Regulatory Situation of Herbal Medicines - A Worldwide Review
(1998; 49 pages) [French] [Spanish] View the PDF document
Table of Contents
View the documentACKNOWLEDGEMENTS
View the documentFOREWORD
Open this folder and view contentsI. INTRODUCTION
Close this folderII. REGULATORY SITUATION
Open this folder and view contentsAfrica
Open this folder and view contentsThe Americas
Open this folder and view contentsEastern Mediterranean
Close this folderEurope
View the documentGeneral aspects
View the documentAttempts to Meet the Need for Harmonization
View the documentAustria
View the documentBelgium
View the documentBulgaria
View the documentDenmark
View the documentEstonia
View the documentFinland
View the documentFrance
View the documentGermany
View the documentGreece
View the documentHungary
View the documentIceland
View the documentIreland
View the documentItaly
View the documentNetherlands
View the documentNorway
View the documentPortugal
View the documentSpain
View the documentSweden
View the documentSwitzerland
View the documentTurkey
View the documentUnited Kingdom
Open this folder and view contentsSouth East Asia
Open this folder and view contentsWestern Pacific
View the documentIII. CONCLUSION
View the documentIV. REFERENCES
 

Austria

The Austrian drug law does not distinguish between medicinal products made from chemical substances and those made from plants or natural substances. An abridged registration is possible for certain non-prescription medicines. This is laid down in section 17a of the Austrian Drug Law [40]. This means that with respect to quality and safety a detailed assessment is not performed. A list of active substances and excipients qualifying for the abridged procedure was published in 1989 [41] and was last modified in 1992 [42]. It lists some 500 substances and medicinal plants/parts of plants/essential oils etc., for which the simplified procedure according to section 17a can be used. The requirements for the documents that have to be submitted are listed in sections 15 and 17a of the Austrian Drug Law.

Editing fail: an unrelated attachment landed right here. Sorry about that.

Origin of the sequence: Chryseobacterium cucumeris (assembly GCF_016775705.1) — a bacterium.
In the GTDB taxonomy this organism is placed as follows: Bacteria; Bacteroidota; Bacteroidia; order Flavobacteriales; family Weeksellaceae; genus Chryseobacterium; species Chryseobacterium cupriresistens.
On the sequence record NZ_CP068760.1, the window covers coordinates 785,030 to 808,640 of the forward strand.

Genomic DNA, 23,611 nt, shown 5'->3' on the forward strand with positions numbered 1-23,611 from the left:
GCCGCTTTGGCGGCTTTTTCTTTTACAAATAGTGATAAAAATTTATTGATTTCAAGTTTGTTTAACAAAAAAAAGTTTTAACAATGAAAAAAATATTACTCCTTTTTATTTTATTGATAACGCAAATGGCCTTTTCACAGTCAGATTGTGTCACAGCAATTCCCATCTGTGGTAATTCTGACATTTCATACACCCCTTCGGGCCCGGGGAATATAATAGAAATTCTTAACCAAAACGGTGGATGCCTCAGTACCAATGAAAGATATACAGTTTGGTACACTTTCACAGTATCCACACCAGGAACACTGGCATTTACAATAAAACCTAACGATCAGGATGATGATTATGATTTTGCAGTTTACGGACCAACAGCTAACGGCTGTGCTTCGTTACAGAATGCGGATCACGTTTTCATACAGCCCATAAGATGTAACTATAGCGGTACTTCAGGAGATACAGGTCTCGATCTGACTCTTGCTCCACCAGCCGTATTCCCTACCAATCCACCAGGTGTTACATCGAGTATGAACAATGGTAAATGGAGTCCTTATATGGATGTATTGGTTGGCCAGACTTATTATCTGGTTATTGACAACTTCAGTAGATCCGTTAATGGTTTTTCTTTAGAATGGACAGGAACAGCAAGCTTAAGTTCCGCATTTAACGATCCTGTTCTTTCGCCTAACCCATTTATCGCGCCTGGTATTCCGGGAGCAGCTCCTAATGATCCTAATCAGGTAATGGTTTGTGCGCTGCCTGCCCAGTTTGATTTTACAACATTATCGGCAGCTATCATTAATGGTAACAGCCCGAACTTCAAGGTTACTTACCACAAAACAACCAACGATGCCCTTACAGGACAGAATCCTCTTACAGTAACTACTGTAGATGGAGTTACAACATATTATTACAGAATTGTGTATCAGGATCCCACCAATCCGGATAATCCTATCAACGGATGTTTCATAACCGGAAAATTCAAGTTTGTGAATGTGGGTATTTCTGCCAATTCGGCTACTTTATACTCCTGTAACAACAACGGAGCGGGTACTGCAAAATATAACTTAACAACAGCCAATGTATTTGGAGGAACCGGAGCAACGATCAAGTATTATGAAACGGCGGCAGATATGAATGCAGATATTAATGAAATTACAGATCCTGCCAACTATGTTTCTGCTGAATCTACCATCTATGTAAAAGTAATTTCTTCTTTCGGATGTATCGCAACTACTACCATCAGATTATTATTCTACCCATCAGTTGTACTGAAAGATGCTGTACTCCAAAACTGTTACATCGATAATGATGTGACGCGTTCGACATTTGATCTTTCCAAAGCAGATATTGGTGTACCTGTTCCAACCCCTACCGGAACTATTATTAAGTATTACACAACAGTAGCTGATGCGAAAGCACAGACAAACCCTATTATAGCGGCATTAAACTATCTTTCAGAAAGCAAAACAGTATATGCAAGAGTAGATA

In principle, medicinal products can only be sold in pharmacies. An exemption is laid down in section 59, para 3 of the Austrian Drug Law stating that certain products which do not have any risk are allowed to be sold outside pharmacies, e.g., in drug stores. A list of these products of which many are medicinal plants has been published officially, and contains a description of the medicinal plant/part of plant, the wording for the indication and the dosage recommendation [43].

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